Pay, Gender, and Pensions: High Time to Retire the Gender Pay Gap

We are starting to see many interesting trends. One such trend that has predominated across industry, company size, and geography is that the gender pay gap starts to accelerate when women reach their 30s and doubles with every decade in the workplace.”


Zara Nanu
Co-founder and CEO
Gapsquare, UK

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It’s been 55 years since the passing of the Equal Pay Act in the United States and 48 years since a similar act was passed in the United Kingdom. Women who were entering the workforce at that time should now be retiring on equal footing as men. But nothing could not be further from the truth, and pay disparities are still very much a part of employment and retirement.

The World Economic Forum estimates the gender pay gap is at 60 percent globally, and it will take 217 years to close it. The World Economic Forum also estimates that, by 2030, most of us will be in self-driving cars, health care will be reshaped by technology and automation, and we will be on our way to the Red Planet. So, in 2030, while we are surrounded by this technological advancement, we will still be two centuries away from closing the gender pay gap. Surely we can leverage this technology to accelerate equality.

Increased access to data as well as various regulatory measures around the world mean that the gender pay gap is becoming an acknowledged fact. Most companies have one, and the reasons behind it are diverse. Moreover, the pay gap does not stop at the place of employment. It follows women into their pension age. This article will outline the current gender pay gap context and its impact on the pensions gap, and explore steps that can help us achieve parity faster.

The UK government recently introduced legislation that makes it mandatory for companies to analyze their gender pay gap and report six key figures to their stakeholders. When 10,736 companies reported their gaps in April 2018, the gender pay gap stopped being a myth and became a reality.

The only myths remaining are those that confuse the gender pay gap with equal pay. Equal pay means that men and women in the same employment performing equal or similar work must be remunerated equally. This is a legal requirement in most Western countries, and the United States is no exception. The Equal Pay Act of 1963 is a US labor law aimed at abolishing wage disparity based on sex. It was signed into law seven years before the UK Equal Pay Act.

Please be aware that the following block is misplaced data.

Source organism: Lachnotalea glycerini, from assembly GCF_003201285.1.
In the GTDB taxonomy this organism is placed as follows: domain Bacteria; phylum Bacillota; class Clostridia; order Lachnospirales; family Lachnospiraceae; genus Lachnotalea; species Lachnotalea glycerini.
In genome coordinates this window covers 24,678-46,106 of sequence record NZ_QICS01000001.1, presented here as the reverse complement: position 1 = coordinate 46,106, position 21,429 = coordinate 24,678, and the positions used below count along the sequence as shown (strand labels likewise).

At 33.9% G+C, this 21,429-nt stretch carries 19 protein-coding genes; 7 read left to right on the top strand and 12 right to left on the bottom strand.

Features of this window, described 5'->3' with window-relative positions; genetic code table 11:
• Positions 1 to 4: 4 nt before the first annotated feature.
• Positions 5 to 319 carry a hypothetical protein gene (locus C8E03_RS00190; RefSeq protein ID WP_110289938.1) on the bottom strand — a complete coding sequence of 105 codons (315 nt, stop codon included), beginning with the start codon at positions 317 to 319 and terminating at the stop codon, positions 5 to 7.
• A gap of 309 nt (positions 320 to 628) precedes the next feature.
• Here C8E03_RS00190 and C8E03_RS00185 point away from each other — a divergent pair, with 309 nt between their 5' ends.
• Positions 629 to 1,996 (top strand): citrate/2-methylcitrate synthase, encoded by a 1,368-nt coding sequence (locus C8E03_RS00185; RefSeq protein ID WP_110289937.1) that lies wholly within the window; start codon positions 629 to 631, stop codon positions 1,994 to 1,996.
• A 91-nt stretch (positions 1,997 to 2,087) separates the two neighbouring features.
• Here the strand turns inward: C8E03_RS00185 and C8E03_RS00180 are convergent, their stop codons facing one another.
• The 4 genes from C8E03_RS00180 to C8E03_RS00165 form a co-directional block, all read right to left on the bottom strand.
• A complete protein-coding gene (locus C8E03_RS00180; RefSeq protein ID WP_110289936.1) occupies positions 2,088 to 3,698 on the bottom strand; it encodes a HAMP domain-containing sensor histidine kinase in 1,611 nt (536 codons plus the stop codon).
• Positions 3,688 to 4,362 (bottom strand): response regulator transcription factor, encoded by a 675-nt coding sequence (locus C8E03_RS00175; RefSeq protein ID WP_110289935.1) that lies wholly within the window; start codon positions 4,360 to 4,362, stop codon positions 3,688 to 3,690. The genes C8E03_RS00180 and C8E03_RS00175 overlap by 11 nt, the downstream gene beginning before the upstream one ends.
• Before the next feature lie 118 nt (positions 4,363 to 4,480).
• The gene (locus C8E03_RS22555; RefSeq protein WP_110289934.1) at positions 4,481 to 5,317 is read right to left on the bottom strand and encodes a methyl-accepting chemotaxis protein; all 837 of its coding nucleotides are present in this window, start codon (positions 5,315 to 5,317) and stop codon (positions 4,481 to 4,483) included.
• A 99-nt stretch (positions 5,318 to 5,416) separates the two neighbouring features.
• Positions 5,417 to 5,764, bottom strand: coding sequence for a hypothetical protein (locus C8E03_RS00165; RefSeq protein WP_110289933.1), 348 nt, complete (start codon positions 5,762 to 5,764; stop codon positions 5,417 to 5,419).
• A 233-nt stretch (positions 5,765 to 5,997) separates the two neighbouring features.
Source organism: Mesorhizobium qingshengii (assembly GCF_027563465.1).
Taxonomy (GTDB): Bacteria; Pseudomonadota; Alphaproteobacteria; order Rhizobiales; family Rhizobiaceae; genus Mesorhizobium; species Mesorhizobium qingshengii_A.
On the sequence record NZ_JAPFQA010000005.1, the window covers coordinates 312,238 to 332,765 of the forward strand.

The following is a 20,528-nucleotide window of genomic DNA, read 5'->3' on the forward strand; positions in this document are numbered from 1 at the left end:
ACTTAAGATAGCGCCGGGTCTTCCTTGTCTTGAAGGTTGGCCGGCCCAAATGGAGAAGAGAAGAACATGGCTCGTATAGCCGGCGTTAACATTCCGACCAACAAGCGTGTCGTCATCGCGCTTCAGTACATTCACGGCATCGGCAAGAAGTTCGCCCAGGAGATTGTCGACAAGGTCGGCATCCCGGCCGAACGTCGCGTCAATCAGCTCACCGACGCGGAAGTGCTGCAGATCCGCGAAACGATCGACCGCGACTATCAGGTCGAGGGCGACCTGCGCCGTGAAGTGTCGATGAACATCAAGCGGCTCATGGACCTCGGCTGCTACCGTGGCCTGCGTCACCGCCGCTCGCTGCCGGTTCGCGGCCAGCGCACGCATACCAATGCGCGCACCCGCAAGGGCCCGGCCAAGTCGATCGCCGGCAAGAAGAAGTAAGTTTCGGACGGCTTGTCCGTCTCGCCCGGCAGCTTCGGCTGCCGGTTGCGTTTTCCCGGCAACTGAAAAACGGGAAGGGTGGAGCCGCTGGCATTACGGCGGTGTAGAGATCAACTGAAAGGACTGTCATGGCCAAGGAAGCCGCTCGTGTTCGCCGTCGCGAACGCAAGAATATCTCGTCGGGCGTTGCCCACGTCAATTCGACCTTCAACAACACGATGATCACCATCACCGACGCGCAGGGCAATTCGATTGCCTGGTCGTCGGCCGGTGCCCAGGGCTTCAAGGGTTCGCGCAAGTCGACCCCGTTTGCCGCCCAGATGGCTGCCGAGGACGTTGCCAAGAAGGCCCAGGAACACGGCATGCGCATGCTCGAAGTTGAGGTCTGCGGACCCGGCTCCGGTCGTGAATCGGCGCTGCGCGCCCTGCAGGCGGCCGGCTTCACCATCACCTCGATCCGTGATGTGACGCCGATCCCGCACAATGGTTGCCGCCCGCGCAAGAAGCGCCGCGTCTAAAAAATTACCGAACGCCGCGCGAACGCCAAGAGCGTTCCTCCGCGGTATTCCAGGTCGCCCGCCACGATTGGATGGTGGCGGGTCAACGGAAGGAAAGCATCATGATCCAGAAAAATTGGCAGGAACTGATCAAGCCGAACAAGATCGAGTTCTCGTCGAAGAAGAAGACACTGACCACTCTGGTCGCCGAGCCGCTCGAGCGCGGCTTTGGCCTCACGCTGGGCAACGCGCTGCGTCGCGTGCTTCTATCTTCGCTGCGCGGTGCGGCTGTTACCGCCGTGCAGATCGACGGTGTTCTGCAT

The gender pay gap, on the other hand, is more about comparing average employees within a company, or an industry. It highlights discrepancies that are due to occupational segregation (women being largely present in lower-paid occupations and men in higher-paid occupations), lack of women in senior roles, what is known as the motherhood penalty, and a lack of flexibility and part-time opportunities in senior roles.

Although statistically we would use different methods to measure and understand these pay gaps, one thing is clear: these two notions are two sides of the same coin and need to be addressed together if we want to achieve earning parity in employment and retirement.

Why would we do that? Besides the ethical and moral implications of equality, the International Monetary Fund estimates that if women had equal access to the economy, Gross Domestic Product would increase by 5 percent in the United States, 9 percent in Japan, and 12 percent in the United Arab Emirates.1 Research by McKinsey estimates that closing the gender pay gap in the United Kingdom could add £150 billion to GDP by 2025.2

Over the past 3 years at Gapsquare, our software has analyzed data that cover more than 300,000 employees of different ages, occupations, experience levels, and job types. We are starting to see many interesting trends. One such trend that has predominated across industry, company size, and geography is that the gender pay gap starts to accelerate when women reach their 30s and doubles with every decade in the workplace.

According to our aggregated data (as shown in the chart below), women start with an average gender pay gap of 2 percent when they enter the workforce in their early 20s. It increases to nearly 20 percent by the time they are in their 50s. A recent Equalities and Human Rights Commission study found the same when analyzing data from 1994, 2004, and 2014.3


The gender pay gap increases  even more if women stay in the same workplace. After 3 years in a company, the gender pay gap — much like the age gap — begins to double every decade.

Research shows that the reasons behind this increase are similar to those outlined for age: women often take time off to care for young families, which in turn leads to slow (or no) career progression. These factors have an impact on women’s earning capacity throughout their working lives, and women subsequently bring these inequalities with them into their pension age.4